Telescopes will never peer inside a light-swallowing black hole, but they could soon reveal the event horizon, the surface beyond which a black hole traps light permanently. The horizon would absorb light originating from behind a black hole, creating a shadow visible at high enough resolution. Around the shadow would be a bright ring of focused light, like the corona in an eclipse. Astronomers recently acquired the sharpest image yet of the object presumed to be our galaxy's central black hole, thanks to the Very Long Base line Array, an 8,000- kilometer-wide system of 10 radio telescopes. Boosting such telescopes' resolution just four times should clarify the event horizon within the decade, according to a commentary published with the November 3, 2005, Nature.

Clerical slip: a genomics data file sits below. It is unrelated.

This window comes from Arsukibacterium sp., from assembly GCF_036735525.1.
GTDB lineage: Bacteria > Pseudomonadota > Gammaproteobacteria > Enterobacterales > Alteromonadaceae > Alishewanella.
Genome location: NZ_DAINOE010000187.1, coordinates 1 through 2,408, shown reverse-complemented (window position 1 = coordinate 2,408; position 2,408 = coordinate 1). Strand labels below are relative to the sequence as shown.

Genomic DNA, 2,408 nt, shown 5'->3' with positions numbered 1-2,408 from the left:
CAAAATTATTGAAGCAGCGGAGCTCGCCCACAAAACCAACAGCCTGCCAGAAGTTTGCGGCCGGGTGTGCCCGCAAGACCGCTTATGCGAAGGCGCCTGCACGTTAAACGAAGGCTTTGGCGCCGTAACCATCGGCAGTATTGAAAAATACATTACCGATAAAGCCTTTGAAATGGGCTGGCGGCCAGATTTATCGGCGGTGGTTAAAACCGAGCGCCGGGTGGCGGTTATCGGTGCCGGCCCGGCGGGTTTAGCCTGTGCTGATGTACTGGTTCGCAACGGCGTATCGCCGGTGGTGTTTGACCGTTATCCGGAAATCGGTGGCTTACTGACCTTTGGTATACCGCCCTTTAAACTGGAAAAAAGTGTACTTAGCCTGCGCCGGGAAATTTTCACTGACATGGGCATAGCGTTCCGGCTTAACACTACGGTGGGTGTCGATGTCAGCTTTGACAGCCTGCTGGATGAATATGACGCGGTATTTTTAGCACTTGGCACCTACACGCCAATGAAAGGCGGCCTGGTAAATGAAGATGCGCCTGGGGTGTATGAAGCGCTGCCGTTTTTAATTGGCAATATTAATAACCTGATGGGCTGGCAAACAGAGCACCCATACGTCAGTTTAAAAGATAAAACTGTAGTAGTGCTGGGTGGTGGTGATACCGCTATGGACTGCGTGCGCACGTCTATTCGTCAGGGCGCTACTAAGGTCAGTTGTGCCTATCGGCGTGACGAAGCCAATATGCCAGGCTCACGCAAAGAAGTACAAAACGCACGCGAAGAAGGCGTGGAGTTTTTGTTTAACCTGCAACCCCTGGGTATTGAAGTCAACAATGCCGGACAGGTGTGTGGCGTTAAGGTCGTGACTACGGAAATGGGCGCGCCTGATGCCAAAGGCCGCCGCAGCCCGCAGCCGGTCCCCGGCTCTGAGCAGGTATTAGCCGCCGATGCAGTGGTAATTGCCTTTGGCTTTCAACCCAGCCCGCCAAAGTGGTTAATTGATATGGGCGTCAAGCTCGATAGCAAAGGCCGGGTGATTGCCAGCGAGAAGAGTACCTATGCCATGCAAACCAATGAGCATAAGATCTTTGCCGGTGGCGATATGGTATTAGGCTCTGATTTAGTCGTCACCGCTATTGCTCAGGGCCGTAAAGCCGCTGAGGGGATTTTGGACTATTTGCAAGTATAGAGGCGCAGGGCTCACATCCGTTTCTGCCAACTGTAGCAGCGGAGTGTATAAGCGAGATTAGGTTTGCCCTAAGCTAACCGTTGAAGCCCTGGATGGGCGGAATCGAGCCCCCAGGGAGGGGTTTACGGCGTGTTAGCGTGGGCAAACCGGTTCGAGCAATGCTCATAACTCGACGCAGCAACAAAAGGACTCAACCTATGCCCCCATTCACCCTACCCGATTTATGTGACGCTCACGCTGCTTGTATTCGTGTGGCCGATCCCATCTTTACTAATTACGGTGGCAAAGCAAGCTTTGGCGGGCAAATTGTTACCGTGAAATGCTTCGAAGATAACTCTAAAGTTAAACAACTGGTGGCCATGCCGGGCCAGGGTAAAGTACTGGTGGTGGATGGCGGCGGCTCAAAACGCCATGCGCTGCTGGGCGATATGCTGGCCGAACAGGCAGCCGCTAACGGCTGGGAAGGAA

This article was originally published with the title "On the Horizon" in Scientific American 294, 1, 32 (January 2006)